1350

$

• • • • • • •

Expires Sept. 13, 2013.

Phone 778-476-5665

INDIANAPOLIS COLTS

CINCINNATI BENGALS

Stay comfortable inside, no matter what happens outside. The state-of-the-art Bryant® Evolution® 98m furnace provides HST#: 842043689RT0001 quiet, even heating to keep your home warm in even the harshest of temperatures. And with a 10-year parts limited warranty* and highefficiency performance, this Evolution system furnace delivers the longlasting comfort you depend on and the energy savings you deserve.

TAMPA BAY BUCCANEERS

CHICAGO BEARS

N

to go barefoot in winter.

Contacts: General Manager: Ken Huber Controller: Michelle Bush Accounts Payable: Patty Daechsel

NFL SCHEDULE FOR SEPTEMBER 12TH, 15TH & 16TH THURSDAY, SEPTEMBER 12TH • Jets at Patriots SUNDAY, SEPTEMBER 15TH • Vikings at Bears • Browns at Ravens • Redskins at Packers • Rams at Falcons

End Inspection

510 Main Street Penticton

TEAMRAMS ST. LOUIS

EVE gh July u Savings2250 For your Voucher, thro$2000 CAMROSE ST. visit www.upgrade-event.com ow

Phone: 250-493-2333 Fax: 250-492-7850 Email: accounts.payable@huberbannister.com

BUFFALO BILLS

You still have a chance to sign up for the a e.c NFL promotion and go the Seahawk Game radto g p erU ATES: 13 l s y r September Call your Sales Rep today! Ch 15th. NT D 19, 20

2013 2013

KANSAS CITY CHIEFS

DEFENDING YOUR CHOICE

ATTENTION BUSINESS OWNERS

The Penticton Western News and the local businesses appearing on this page will sponsor this contest for 17 weeks. The winner each week will win $100! A total of $1,700 PRIZE MONEY TO BE WON. It's easy to enter and fun to play! HOW TO PLAY AND WIN... Select the teams from the schedule below that you think will win and lose. Enter the name of the advertiser sponsoring the team on the official entry form.

FREE Brake and Front

NEW YORK JETS

Remote start, parkviewN rear back up camera, 3.6 L Pentastar VVT V6 with 6-speed automatic, Uconnect hands-free ow communication with Bluetooth, 2nd row overhead 9 inch screen, premium soft touch interior, best-in-class storage.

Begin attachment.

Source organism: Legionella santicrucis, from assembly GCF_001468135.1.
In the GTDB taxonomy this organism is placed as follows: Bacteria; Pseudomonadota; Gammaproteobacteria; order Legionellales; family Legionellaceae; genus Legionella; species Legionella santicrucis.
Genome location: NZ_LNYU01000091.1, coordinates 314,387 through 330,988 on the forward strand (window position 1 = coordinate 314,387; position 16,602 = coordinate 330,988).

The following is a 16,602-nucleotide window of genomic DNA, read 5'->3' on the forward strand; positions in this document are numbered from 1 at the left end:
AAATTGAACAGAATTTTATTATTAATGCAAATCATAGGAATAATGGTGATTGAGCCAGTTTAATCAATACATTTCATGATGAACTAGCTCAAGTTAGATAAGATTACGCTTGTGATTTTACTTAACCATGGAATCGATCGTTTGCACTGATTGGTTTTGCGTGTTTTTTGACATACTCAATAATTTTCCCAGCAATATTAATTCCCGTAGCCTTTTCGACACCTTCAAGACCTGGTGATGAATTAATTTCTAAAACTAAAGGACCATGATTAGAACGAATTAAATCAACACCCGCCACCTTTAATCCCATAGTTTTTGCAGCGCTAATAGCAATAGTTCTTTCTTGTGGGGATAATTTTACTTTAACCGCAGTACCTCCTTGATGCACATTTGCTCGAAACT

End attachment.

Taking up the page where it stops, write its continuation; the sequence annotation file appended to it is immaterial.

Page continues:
Starting at $15.50 for box of 24

PHILADELPHIA EAGLES

.ca rade : g p U TES sler 3 Chry ENT DAy 19, 201 V l u E J h g

Lee Smith

Unlicensed Assistant

Golf, ski, fish, canoe, swim or just enjoy the unparalleled lakeview and nature from the spacious deck. Live here your round or use for a recreational property. Across from Twin Lakes golf course this manufactured home sits $288,000 on a beautiful location with southern exposure overlooking Twin Lakes. Nicely finished home with large deck, full basement, 2+1 bedrooms, sauna and workshop. Basement has a partial kitchen. See L.R for more details! MLS 142361.

PITTSBURG STEELERS

HIGHWAY

Canadian Roasted Real Cups for use in Keurig coffee machines.

NEW ORLEANS SAINTS

B.C.’s #1-SELLING 37 MPG CROSSOVER $

2013 DODGE JOURNEY CANADA VALUE PACKAGE

Ralph Webb REALTOR® 250-490-5521

1030-158 TWIN LAKES ROAD

Incredible view of paradise from this property! Great location that is just off Naramata Road with an easy slope toward the lake with a level building area that offers panoramic views of the lake and valley. Surrounded by quality homes this is one of $499,900 the last remaining properties in this fully developed area that is in the heart of the local vineyards and close to the Trans Canada Trail. MLS®142637.

MINNESOTA VIKINGS

CALL US FIRST - WE CAN SAVE YOU MONEY!

Locations West Realty

484 Main St., Penticton info@pentictonhomes.com www.pentictonhomes.com 1-800-864-4567

3005 NARAMTA ROAD

DETROIT LIONS

DON’T SIGN A NEW CONTRACT WITH YOUR CURRENT WASTE COLLECTION PROVIDER!

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SEATTLE SEAHAWKS

Pre-Purchase your Winter Tires before September 15th and receive a

You still have a chance to sign up for the NFL promotion and go to the Seahawk Game September 15th. Call your Sales Rep today!

www.pentictonwesternnews.com

DENVER BRONCOS

ATTENTION BUSINESS OWNERS

Penticton Western News Friday, September 6, 2013

WASHINGTON REDSKINS

DALLAS COWBOYS

Friday, September 6, 2013 Penticton Western News

OAKLAND RAIDERS

www.pentictonwesternnews.com

ARIZONA CARDINALS

NEW ENGLAND PATRIOTS

16

17


18 www.pentictonwesternnews.com

Friday, September 6, 2013 Penticton Western News

community

Dr. Specs Optical

2 1 for

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Toonies for pooches - Jo Gagne, left, Jen Wheaton and sarah holmes from Bodies on power, along with their pals Qooper and peanut, are holding a toonie drive, sept. 3-15 for the spcA.

percy n. hébert/Western news

August 12 – september 22

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Last month, the Management team at Save on Foods Penticton gave their Team Members and customers a challenge; raise $2500.00 for BC Children’s Hospital by the end of August, and three of the store’s managers would wear dresses for the entire Labour Day weekend! One manager even went as far as promising to wax his legs! Well, thanks to our employees and customers… we reached that goal! (Perhaps we should be careful what we wish for?) The Save on Foods team would like to thank everyone who contributed so generously!


Penticton Western News Friday, September 6, 2013